Just downloaded the latest WebKit nightly build after a new item popped up on my Surfin’ Safari atom feed. Here I learned of a new addition to WebKit, a document/element inspector. It looked pretty swish. I got the nightly down…

  16. scott_reynen Says:

    I often find myself moving from Safari to Firefox to solve a JavaScript bug. One reason for this was the DOM inspector in Firefox, and this actually looks far superior in Safari now. But the other issue is the useless JavaScript errors in Safari. If the JavaScript errors could provide even the most basic information about what went wrong where, I could actually do all my development in Safari and only ever open Firefox for compatibility testing.

  17. wootest Says:

    I agree with everyone else. This is awesome. The interface is much better and more compact than Firefox’s DOM Inspector, which up until now was something I held to be the best out there.

    However, the outline list’s scroller desperately needs to recognize scrolling events generated by your mouse wheel/ball or scrolling trackpad. This is the only significant complaint I have for the finished part. Keep up the good work.

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  19. Mark Rowe Says:

    Scott, if you enable Safari’s debug menu ( you can use the JavaScript Console to get information about JavaScript exceptions. Double-clicking an entry in the console will open the source and highlight the relevant line. In earlier release it often reported incorrect URLs or line numbers, but recent releases have had improvements in those areas.

  20. redsweater Says:

    Cool! A couple things that are probably already on your radar but I will mention anyway:

    1. It would be really cool if you could edit the styles in place, for testing purposes. Similar to the Firefox Web Developer extension.
    2. It would be handy if the inspect would show inherited styles for any focused element, in addition to the specific styles that are declared for that node.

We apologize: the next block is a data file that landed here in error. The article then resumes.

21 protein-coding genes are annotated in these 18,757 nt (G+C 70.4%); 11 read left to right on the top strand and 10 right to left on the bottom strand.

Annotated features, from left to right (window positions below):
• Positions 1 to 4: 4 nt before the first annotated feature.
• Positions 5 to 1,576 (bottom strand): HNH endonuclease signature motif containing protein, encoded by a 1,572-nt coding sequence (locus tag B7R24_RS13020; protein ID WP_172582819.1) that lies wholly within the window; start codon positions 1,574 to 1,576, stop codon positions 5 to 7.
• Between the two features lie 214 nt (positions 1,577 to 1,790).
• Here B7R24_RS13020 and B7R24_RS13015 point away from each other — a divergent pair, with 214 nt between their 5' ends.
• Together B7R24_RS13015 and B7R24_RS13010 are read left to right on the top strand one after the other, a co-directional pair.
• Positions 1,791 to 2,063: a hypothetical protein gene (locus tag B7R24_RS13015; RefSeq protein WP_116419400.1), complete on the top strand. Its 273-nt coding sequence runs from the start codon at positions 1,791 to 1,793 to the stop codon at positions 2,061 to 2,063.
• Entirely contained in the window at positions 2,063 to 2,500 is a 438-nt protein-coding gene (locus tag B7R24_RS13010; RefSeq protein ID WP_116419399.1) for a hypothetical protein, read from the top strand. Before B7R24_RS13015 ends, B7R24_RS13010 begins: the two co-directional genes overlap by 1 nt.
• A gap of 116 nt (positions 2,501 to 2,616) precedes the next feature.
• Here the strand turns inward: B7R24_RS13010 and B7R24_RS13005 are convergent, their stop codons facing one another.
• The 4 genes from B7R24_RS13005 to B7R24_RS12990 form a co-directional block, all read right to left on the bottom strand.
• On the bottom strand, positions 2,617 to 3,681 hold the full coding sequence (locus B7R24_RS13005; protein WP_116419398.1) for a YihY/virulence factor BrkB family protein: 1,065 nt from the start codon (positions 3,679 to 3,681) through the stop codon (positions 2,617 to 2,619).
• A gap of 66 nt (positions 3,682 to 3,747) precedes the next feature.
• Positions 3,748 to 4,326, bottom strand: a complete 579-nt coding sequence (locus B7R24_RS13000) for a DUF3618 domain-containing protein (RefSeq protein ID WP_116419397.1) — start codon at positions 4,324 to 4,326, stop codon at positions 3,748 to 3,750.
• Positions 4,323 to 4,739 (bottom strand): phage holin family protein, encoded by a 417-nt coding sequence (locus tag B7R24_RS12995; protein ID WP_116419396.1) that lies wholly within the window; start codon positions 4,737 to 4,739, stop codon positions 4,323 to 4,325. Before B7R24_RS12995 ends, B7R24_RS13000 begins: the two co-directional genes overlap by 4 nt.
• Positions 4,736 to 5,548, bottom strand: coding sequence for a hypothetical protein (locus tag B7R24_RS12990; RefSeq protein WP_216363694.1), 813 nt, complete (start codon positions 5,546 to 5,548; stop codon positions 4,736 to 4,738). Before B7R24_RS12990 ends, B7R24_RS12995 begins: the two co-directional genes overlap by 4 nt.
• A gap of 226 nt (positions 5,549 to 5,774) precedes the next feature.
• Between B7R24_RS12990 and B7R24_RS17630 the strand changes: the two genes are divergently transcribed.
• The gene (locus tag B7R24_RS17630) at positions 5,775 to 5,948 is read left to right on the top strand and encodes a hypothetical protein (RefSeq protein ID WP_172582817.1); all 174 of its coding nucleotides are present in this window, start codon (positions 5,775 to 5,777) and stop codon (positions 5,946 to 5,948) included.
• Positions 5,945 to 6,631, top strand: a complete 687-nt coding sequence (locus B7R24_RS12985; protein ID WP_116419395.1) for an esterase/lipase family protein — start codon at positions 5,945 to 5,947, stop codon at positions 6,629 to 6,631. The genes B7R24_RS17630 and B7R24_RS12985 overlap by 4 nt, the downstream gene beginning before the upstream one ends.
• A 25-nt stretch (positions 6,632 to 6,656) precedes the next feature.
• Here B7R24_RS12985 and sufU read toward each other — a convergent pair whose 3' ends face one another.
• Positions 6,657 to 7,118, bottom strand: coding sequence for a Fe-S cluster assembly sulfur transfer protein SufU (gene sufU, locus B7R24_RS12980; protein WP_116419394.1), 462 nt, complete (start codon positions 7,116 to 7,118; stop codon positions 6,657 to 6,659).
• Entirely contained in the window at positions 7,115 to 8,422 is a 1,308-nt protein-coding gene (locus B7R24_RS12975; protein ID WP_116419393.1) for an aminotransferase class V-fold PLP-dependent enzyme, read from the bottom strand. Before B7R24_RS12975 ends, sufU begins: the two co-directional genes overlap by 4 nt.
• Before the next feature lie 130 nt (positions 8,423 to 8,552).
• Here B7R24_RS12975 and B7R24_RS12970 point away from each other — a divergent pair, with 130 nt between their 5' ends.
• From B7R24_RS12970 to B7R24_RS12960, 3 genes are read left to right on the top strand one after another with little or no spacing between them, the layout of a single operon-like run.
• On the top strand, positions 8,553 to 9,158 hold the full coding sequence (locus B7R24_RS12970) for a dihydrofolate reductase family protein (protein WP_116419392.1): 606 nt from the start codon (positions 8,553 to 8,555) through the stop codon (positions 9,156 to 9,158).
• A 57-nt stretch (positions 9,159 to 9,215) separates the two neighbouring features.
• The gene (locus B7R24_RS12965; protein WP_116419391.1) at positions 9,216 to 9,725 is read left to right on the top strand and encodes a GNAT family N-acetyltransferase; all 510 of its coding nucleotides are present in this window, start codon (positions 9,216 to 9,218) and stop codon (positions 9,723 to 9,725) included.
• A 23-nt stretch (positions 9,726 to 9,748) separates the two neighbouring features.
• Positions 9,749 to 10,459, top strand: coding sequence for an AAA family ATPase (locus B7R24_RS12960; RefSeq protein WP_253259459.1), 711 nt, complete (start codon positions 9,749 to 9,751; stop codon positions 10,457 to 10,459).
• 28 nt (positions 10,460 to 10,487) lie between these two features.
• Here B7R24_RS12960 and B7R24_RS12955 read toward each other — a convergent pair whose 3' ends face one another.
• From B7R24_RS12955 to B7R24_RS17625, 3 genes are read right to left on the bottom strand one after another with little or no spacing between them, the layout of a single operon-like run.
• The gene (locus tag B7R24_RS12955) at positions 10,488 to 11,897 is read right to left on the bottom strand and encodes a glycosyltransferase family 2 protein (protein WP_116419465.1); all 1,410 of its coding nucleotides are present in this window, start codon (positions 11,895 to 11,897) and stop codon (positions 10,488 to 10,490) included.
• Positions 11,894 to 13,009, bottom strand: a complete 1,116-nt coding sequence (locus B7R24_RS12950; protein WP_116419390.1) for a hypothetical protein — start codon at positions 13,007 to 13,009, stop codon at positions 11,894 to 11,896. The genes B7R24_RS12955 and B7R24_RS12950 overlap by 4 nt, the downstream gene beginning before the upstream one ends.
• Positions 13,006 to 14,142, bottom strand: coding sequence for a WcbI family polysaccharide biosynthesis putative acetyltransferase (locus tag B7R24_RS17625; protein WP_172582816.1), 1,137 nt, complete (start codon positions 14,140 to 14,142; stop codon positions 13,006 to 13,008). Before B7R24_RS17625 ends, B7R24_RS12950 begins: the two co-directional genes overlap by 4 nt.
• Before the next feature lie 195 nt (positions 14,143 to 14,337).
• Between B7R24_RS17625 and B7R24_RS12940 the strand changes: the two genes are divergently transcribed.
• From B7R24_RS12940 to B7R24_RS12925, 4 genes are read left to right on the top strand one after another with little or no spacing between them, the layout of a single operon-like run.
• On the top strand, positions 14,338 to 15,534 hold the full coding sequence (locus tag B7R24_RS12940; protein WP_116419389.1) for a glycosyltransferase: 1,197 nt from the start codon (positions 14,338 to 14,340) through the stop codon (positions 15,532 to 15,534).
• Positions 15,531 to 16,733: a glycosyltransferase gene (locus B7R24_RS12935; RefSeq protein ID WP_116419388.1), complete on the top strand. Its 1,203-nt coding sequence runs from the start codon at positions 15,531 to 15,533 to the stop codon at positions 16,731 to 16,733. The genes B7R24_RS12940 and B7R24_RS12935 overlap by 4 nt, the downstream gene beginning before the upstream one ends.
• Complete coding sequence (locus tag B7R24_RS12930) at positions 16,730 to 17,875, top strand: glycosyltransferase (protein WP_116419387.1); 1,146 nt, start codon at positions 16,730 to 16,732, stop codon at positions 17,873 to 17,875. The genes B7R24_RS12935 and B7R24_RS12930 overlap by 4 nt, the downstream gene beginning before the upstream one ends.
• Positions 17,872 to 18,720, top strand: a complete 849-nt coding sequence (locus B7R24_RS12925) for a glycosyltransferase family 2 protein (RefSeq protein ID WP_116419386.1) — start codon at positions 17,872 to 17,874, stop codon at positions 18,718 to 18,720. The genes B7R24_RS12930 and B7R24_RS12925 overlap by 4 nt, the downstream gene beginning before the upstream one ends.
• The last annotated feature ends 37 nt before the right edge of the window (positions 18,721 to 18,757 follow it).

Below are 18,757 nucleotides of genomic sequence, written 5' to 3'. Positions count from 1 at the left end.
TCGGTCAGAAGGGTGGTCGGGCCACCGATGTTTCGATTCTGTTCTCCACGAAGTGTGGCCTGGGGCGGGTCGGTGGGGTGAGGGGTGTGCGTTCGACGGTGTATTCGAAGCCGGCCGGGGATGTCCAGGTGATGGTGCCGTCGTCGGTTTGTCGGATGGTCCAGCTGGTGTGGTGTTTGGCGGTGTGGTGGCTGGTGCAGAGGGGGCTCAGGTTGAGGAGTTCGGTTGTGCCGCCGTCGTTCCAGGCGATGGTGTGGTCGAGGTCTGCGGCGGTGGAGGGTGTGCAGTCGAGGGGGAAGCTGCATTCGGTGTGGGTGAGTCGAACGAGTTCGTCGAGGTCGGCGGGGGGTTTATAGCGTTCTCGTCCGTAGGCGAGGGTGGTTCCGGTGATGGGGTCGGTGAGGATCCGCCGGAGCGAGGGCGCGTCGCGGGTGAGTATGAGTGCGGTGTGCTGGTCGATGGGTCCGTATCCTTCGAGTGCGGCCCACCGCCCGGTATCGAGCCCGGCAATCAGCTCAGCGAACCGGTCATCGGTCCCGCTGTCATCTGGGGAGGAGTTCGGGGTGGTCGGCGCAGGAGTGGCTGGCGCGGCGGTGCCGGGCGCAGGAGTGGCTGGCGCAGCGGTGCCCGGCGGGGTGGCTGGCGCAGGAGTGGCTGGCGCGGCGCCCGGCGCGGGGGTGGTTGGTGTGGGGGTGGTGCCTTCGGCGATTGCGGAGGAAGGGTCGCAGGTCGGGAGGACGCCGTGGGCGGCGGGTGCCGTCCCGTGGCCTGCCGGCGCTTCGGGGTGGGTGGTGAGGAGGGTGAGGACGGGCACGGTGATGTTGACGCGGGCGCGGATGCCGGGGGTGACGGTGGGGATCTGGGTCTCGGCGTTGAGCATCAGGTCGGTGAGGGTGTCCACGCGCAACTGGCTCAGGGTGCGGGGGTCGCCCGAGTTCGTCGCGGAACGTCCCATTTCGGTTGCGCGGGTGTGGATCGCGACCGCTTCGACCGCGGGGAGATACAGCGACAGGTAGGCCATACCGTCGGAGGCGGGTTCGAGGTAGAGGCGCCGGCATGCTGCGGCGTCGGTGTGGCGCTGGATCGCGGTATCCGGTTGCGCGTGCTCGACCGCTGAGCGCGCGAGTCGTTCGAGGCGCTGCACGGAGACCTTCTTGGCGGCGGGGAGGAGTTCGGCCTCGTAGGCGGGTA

21. Philippe Says:

    Someone might clarify this: when a style is striked through, does this mean: it is not apllied by the browser because it is overriden by a later rule(block), or because the browser fails to understand it.

    In a quick testing, I see styles striked out, but those styles are applied to the document/node.

    Very handy tool, btw, thanks for that. But the text on a dark background is hard to read for my tired old eyes.

  22. Pingback from New DOM/CSS Inspector in Safari at D’Arcy Norman Dot Net:

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  23. Mark Rowe Says:

    Philippe, styles that have a strike through them are ones that would apply to the node, but are overridden by another rule.

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  25. google636 Says:

    aha! That’s cool, once can change the css for the inspector…
    Just change the background to white and put the opacity up! I wish the whole OS was this customizable!

  26. mcroft Says:

    Don’t know if these are bugs, b/c I don’t know the design, but:
    Web Inspector should not show up in Safari History

    Web Inspector should not allow the contextual menu to inspect web inspector

    Also, I’m hunting down a reduction of a crash revolving around changing tabs with the inspector open. It’s in Svn 12148, so I don’t think it’s the same bug that is mentioned above.

  27. mmmpie Says:

    Ive just started using MODI in firefox, as I couldnt bear the DOM inspector.
    MODI reverses the control scheme, instead of drilling down through a DOM tree and having it highlight page elements, you mouse over a page element and its DOM tree displayed. It also shows handy stuff about classes etc.
    URL is , it is used as a bookmarklet so you can easily run it against any page.

    It would be nice to see the Web Inspector support this inverted scheme, I find it much more convenient.

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  29. Mark Rowe Says:

    Michael, thanks for the bug reports on the Web Inspector. I have managed to reproduce both of the crashes that you reported, so hopefully they will be fixed in the near future :-)

  30. Philippe Says:

    @ Mark Rowe, about that strike-through thing. Thanks for the explanation. I think I have a little bug then… :-).
    This test-case: http:/, there is an h5 tag with a span inside (green back, white type). The webkit inspector reports the background-color with a strike-through, although the style is applied, and there is nothing that overrides it.

  31. Philippe Says:

    @ Mark Rowe, about that strike-through thing. Thanks for the explanation. I think I have a little bug then… :-).
    This test-case:, there is an h5 tag with a span inside (green back, white type). The webkit inspector reports the background-color with a strike-through, although the style is applied, and there is nothing that overrides it.

  32. Ingo Says:

    Very nice. Thank you.

    We’ll be able to edit the styles in a future release via “properties”, right?

    The strike through is a good feature.